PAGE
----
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February 24, 2014

Will Google's Fiber Network Go the Way of G+?



By Karen Veazey
TMCnet Contributing Writer



One of the things I’ve always appreciated about Google (News - Alert) is their enterprising spirit, most often on display in Google Labs. Every once in a while I browse on over there from my Gmail just to see what they’re offering, testing and tinkering with. But that same visibility I appreciate in Google’s R&D can serve to turn the company into a joke for others. Most recently, columnist Mary Jander at Information Week wrote an update on Google’s one gigabyte broadband expansion plan, titled “Google’s Grand Fiber Plan: Cue the Eye Roll.” She has a point: Google tends to go big with announcements and then lets projects die quietly, which many companies also do but few at Google’s pace. Apple releases One Big Thing at a time in a big press announcement, Microsoft (News - Alert) makes consistent, small changes, and other tech giants tend to just update current products (think mobile phones, tablets or game consoles.) Google bounces from G+ to national fiber broadband to social networks to—who knows what?* They’ll throw just about anything loosely connected to tech against the wall to see what sticks.

So what have we missed in the world of Google could-have-been’s? Many still remember Reader, arguably Google’s largest side-offering, which was shuttered in 2013, but things like Dodgeball (a location based social media portal similar to Foursqare) and Google Answers (a community based question and response portal) passed by with nary a ripple. Perhaps that’s because so many of Google’s small endeavors seem to replicate things that are already being successfully done elsewhere. G+ is perhaps the most famous, and despite all its press about creating more specialized circles of contacts it primarily serves as an alternative for people who get frustrated with Facebook (News - Alert). And for that subset of the population it does really well. Google Glass is certainly impressive, but again we’re all still trying to figure out how it improves our daily lives enough to make it worth the steep price. In the space between project announcement, field tests, and affordable production copies we could all just move on to the next big thing.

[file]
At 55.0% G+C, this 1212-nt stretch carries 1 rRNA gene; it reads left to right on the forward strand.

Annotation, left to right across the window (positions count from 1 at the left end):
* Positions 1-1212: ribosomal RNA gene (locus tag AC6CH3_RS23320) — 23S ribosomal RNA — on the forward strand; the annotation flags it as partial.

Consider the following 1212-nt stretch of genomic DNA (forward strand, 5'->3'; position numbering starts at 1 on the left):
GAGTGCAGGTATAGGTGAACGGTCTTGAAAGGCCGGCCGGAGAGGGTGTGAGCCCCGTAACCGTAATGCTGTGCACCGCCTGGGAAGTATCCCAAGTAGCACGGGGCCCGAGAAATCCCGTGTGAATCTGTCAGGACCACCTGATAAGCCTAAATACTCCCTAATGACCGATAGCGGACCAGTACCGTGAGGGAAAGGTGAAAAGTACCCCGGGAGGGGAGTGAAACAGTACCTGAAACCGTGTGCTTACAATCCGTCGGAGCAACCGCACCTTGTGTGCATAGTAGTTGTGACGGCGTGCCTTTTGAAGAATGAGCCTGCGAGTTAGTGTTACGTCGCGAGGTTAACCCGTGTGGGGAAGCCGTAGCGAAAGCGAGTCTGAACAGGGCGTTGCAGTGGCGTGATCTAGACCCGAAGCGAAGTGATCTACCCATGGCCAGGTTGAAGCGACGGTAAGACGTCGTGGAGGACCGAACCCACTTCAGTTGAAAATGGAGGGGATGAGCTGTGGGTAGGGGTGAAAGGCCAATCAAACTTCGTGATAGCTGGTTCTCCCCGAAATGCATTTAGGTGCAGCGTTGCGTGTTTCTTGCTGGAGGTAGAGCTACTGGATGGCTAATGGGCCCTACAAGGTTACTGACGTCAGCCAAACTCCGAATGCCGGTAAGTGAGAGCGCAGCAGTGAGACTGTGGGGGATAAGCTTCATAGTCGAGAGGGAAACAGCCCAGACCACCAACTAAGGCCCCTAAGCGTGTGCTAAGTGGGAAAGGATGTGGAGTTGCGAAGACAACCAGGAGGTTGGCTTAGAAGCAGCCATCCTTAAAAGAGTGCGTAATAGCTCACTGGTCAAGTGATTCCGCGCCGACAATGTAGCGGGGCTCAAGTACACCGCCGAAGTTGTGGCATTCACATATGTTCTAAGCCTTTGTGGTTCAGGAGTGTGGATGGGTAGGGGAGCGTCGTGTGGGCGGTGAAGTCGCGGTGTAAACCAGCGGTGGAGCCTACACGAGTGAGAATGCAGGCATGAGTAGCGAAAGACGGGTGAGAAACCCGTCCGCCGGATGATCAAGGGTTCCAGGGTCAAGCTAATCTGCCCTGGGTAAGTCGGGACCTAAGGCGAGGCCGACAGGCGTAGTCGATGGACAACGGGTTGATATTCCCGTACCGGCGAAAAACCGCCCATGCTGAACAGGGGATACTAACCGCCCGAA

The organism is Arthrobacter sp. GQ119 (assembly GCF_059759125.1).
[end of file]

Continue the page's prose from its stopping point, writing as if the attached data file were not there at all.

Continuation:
Something similar has been said about the planned Google broadband fiber network, which began with a broad invitation to cities to serve as test sites which garnered over 1,000 responses. Four years later, beta networks have been launched in just Provo, UT, Austin, TX and Kansas City, KS. Three cities in four years: Google is just lucky SpaceX (News - Alert) didn’t decide to get into fiber in the meantime! Author David Talbot points out that the supply and demand may once again be Google’s hurdle, since residential users aren’t yet to the point of filling up all that network space. Netflix released information that locations with the fastest download speeds are streaming the HD signal just fine at three point eight Mbps and their servers can only stream at five Mbps anyway. Unless you’re a frat house with thirty people trying to stream HD video at the same time it just may not be worth the cost to upgrade service. And while businesses certainly could benefit from the one gigabyte service there has to be enough large organizations in a municipality to support the cost of the infrastructure upgrades.

Of course Google may just be ahead of the curve and once word gets out about the reliability and cost of the service the fiber broadband network may become the new normal. Until then it seems more than a few people are waiting until Google’s cry actually produces a wolf we can all see.

*If you do love following Google’s R&D check out Project Tango, their newest venture into 3D modeling for mobile devices.




Edited by Cassandra Tucker
 
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